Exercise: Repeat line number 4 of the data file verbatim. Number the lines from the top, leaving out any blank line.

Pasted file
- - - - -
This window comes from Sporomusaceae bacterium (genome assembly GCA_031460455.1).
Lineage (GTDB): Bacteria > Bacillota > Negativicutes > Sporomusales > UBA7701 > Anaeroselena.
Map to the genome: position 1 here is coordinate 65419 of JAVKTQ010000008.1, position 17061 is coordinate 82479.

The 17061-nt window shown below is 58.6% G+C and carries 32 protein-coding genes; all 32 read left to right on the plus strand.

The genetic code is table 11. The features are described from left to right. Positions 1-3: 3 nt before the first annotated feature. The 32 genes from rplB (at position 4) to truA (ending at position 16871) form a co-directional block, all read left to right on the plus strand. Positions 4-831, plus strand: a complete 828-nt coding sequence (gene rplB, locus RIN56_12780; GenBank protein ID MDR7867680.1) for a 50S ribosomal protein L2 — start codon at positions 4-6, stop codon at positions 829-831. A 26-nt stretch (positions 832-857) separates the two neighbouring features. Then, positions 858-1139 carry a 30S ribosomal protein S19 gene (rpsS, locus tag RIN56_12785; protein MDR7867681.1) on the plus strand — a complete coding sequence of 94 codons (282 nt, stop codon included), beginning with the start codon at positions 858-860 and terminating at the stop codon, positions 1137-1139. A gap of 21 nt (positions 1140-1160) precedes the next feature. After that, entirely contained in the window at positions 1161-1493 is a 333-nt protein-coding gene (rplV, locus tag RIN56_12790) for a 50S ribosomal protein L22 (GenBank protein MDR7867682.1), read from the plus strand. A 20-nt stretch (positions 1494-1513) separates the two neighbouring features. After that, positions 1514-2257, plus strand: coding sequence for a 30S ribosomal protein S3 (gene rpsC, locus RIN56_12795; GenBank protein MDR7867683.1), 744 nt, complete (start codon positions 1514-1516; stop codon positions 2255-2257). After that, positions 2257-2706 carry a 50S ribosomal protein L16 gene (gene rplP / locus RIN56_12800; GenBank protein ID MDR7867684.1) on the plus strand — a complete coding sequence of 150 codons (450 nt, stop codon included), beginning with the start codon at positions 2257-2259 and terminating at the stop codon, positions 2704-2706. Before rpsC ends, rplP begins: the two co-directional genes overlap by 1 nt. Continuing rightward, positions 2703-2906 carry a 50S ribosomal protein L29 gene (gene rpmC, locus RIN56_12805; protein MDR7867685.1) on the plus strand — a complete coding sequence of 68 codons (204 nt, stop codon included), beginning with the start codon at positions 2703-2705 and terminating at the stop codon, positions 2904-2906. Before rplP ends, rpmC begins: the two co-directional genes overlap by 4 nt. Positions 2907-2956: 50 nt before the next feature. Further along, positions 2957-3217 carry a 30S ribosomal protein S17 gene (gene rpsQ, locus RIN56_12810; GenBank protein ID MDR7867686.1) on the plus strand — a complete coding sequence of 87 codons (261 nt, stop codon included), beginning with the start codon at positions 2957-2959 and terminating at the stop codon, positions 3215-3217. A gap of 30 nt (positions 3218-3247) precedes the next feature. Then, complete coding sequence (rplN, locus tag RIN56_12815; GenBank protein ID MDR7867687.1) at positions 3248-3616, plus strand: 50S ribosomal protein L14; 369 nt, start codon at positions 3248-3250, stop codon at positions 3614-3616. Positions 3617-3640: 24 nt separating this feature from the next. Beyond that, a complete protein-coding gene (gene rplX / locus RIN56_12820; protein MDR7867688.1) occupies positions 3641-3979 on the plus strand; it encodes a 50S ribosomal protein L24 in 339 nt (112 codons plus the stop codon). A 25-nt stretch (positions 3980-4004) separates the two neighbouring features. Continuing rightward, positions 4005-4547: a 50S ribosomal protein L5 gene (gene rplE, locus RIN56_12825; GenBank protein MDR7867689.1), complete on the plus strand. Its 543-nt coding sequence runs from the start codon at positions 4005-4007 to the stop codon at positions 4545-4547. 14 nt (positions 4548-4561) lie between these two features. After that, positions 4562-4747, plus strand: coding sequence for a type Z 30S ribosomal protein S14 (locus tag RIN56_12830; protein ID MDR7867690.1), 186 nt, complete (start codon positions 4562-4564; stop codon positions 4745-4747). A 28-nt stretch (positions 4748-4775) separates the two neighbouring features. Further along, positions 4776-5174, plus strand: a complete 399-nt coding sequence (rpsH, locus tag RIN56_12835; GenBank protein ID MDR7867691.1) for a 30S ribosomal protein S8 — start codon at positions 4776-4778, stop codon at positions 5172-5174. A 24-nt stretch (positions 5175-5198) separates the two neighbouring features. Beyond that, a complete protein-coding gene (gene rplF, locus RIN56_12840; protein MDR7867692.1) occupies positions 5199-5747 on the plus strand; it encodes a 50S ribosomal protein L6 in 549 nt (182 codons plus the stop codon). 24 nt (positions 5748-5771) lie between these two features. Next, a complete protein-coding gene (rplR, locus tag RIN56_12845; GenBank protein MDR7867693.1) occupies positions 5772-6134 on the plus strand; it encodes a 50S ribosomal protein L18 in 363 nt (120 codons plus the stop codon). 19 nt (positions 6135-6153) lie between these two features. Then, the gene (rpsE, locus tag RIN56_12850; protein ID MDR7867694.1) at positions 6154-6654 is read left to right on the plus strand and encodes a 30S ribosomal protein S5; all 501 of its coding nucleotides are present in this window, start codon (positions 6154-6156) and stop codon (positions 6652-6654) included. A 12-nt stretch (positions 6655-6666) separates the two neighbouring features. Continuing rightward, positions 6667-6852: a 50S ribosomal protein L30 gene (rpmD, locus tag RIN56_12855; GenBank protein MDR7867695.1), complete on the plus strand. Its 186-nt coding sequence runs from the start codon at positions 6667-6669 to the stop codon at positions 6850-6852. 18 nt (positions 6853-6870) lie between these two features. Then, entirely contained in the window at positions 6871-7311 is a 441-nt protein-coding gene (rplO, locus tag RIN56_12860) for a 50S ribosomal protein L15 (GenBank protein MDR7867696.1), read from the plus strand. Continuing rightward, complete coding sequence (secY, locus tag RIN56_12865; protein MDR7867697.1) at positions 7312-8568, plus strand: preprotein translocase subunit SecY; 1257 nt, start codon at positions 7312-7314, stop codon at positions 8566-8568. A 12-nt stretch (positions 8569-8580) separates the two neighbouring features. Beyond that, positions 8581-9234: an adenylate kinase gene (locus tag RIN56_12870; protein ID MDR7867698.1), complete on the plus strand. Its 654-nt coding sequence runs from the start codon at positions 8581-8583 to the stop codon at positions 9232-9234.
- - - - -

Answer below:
The 17061-nt window shown below is 58.6% G+C and carries 32 protein-coding genes; all 32 read left to right on the plus strand.